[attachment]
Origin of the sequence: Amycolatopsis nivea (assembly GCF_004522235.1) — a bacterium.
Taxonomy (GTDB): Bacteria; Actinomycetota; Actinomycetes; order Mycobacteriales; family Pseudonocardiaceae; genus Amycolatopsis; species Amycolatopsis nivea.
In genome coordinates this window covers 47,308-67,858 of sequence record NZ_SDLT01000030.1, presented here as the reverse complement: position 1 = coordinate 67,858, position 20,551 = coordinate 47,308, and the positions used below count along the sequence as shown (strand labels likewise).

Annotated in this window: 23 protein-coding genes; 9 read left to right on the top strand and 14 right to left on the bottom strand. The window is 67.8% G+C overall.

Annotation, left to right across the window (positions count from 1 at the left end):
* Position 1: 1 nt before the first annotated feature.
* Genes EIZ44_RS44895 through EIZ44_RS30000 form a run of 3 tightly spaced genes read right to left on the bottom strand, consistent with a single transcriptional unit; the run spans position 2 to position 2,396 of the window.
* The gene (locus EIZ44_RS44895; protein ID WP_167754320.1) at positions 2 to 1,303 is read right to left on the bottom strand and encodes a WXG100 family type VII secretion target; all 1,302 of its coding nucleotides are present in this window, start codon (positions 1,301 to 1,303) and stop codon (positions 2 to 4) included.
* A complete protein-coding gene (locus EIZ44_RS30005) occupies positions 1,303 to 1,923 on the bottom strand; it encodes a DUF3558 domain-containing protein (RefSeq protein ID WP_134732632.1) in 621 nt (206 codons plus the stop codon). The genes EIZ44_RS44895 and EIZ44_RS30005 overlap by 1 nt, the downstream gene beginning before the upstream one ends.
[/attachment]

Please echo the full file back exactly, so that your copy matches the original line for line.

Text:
Origin of the sequence: Amycolatopsis nivea (assembly GCF_004522235.1) — a bacterium.
Taxonomy (GTDB): Bacteria; Actinomycetota; Actinomycetes; order Mycobacteriales; family Pseudonocardiaceae; genus Amycolatopsis; species Amycolatopsis nivea.
In genome coordinates this window covers 47,308-67,858 of sequence record NZ_SDLT01000030.1, presented here as the reverse complement: position 1 = coordinate 67,858, position 20,551 = coordinate 47,308, and the positions used below count along the sequence as shown (strand labels likewise).

Annotated in this window: 23 protein-coding genes; 9 read left to right on the top strand and 14 right to left on the bottom strand. The window is 67.8% G+C overall.

Annotation, left to right across the window (positions count from 1 at the left end):
* Position 1: 1 nt before the first annotated feature.
* Genes EIZ44_RS44895 through EIZ44_RS30000 form a run of 3 tightly spaced genes read right to left on the bottom strand, consistent with a single transcriptional unit; the run spans position 2 to position 2,396 of the window.
* The gene (locus EIZ44_RS44895; protein ID WP_167754320.1) at positions 2 to 1,303 is read right to left on the bottom strand and encodes a WXG100 family type VII secretion target; all 1,302 of its coding nucleotides are present in this window, start codon (positions 1,301 to 1,303) and stop codon (positions 2 to 4) included.
* A complete protein-coding gene (locus EIZ44_RS30005) occupies positions 1,303 to 1,923 on the bottom strand; it encodes a DUF3558 domain-containing protein (RefSeq protein ID WP_134732632.1) in 621 nt (206 codons plus the stop codon). The genes EIZ44_RS44895 and EIZ44_RS30005 overlap by 1 nt, the downstream gene beginning before the upstream one ends.